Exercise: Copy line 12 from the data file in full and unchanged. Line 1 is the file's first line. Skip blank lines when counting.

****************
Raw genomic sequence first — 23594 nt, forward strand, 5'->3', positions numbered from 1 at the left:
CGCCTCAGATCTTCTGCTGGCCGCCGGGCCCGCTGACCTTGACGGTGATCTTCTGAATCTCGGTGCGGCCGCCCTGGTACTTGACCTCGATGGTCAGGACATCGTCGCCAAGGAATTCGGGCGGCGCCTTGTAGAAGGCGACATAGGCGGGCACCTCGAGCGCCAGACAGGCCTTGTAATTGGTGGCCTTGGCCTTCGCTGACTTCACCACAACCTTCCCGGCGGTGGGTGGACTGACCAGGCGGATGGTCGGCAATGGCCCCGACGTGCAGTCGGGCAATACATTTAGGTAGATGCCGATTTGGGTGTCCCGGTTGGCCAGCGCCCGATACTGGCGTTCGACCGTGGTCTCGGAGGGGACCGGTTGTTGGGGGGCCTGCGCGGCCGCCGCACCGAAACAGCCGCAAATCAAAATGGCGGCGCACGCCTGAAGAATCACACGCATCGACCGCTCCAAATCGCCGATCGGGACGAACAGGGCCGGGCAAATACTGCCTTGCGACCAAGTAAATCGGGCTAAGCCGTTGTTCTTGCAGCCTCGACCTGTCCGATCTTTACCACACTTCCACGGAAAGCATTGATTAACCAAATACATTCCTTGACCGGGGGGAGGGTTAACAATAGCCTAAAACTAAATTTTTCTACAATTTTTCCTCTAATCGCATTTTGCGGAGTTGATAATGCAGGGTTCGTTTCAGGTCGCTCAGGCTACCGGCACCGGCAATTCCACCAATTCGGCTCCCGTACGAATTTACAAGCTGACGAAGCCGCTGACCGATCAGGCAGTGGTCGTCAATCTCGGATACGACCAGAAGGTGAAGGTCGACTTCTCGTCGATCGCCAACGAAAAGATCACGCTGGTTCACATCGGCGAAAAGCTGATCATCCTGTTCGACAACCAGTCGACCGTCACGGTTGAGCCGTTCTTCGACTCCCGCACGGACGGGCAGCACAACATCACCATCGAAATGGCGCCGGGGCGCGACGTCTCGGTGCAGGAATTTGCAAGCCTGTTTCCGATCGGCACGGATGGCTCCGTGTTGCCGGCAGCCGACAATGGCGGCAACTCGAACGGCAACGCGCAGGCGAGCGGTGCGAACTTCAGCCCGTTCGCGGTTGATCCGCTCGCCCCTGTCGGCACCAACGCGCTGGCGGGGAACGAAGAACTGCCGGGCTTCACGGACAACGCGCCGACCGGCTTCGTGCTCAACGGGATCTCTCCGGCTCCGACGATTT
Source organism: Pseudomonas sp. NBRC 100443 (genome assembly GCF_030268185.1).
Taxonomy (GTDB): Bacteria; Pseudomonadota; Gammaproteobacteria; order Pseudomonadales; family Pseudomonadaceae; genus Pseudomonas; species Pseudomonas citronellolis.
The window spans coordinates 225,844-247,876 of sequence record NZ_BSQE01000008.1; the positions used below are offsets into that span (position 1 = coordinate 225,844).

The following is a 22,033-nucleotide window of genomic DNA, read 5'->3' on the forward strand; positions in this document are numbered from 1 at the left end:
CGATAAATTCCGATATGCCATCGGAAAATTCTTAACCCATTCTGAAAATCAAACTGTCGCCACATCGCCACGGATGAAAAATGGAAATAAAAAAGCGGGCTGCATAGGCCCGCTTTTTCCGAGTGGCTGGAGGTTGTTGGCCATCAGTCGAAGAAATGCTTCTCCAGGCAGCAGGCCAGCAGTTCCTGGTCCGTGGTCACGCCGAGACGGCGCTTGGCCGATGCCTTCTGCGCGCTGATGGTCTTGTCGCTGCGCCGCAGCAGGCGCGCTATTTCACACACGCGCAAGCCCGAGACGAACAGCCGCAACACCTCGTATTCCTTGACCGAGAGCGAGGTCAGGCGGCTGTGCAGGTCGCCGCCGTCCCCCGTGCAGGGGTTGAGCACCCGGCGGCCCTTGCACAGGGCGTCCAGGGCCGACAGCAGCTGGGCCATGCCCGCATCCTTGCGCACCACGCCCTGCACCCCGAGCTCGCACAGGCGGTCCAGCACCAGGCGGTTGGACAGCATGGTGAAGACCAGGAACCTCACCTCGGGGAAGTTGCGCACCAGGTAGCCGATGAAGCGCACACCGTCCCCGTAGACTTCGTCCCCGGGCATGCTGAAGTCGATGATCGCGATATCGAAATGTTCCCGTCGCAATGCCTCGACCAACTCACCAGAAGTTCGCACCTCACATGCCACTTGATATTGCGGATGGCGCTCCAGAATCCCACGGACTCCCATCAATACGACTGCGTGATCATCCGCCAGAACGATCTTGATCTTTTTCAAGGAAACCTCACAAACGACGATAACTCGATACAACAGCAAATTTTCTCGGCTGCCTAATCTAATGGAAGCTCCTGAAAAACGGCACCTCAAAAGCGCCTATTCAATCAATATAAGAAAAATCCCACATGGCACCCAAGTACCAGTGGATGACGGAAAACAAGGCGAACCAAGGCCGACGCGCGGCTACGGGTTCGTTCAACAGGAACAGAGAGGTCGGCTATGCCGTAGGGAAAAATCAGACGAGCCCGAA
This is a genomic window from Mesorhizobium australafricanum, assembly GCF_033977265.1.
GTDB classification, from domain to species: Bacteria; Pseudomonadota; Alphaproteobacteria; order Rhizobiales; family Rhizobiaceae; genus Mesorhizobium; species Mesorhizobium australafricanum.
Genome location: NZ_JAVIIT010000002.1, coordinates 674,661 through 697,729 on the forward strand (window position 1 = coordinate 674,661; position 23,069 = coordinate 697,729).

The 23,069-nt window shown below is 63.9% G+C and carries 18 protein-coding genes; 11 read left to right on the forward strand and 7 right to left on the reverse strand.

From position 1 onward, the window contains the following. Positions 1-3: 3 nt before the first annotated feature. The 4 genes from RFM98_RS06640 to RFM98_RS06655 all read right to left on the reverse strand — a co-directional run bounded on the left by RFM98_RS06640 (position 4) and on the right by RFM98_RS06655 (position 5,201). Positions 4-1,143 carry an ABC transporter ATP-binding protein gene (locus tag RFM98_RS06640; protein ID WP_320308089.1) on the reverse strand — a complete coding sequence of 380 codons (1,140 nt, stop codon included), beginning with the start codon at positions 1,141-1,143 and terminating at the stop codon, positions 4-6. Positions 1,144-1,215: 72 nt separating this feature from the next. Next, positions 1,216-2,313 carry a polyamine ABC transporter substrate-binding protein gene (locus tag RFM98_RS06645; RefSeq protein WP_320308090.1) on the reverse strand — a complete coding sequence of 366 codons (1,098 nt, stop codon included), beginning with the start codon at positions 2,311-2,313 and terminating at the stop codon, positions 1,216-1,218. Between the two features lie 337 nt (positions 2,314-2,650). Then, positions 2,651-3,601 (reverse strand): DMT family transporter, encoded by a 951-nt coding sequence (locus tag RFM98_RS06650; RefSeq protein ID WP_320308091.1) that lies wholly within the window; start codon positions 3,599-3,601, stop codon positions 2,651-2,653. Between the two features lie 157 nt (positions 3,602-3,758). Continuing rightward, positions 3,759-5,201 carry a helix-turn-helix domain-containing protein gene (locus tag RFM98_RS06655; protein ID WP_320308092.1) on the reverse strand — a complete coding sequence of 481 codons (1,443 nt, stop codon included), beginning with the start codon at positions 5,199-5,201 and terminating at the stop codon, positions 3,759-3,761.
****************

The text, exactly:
From position 1 onward, the window contains the following. Positions 1-3: 3 nt before the first annotated feature. The 4 genes from RFM98_RS06640 to RFM98_RS06655 all read right to left on the reverse strand — a co-directional run bounded on the left by RFM98_RS06640 (position 4) and on the right by RFM98_RS06655 (position 5,201). Positions 4-1,143 carry an ABC transporter ATP-binding protein gene (locus tag RFM98_RS06640; protein ID WP_320308089.1) on the reverse strand — a complete coding sequence of 380 codons (1,140 nt, stop codon included), beginning with the start codon at positions 1,141-1,143 and terminating at the stop codon, positions 4-6. Positions 1,144-1,215: 72 nt separating this feature from the next. Next, positions 1,216-2,313 carry a polyamine ABC transporter substrate-binding protein gene (locus tag RFM98_RS06645; RefSeq protein WP_320308090.1) on the reverse strand — a complete coding sequence of 366 codons (1,098 nt, stop codon included), beginning with the start codon at positions 2,311-2,313 and terminating at the stop codon, positions 1,216-1,218. Between the two features lie 337 nt (positions 2,314-2,650). Then, positions 2,651-3,601 (reverse strand): DMT family transporter, encoded by a 951-nt coding sequence (locus tag RFM98_RS06650; RefSeq protein ID WP_320308091.1) that lies wholly within the window; start codon positions 3,599-3,601, stop codon positions 2,651-2,653. Between the two features lie 157 nt (positions 3,602-3,758). Continuing rightward, positions 3,759-5,201 carry a helix-turn-helix domain-containing protein gene (locus tag RFM98_RS06655; protein ID WP_320308092.1) on the reverse strand — a complete coding sequence of 481 codons (1,443 nt, stop codon included), beginning with the start codon at positions 5,199-5,201 and terminating at the stop codon, positions 3,759-3,761.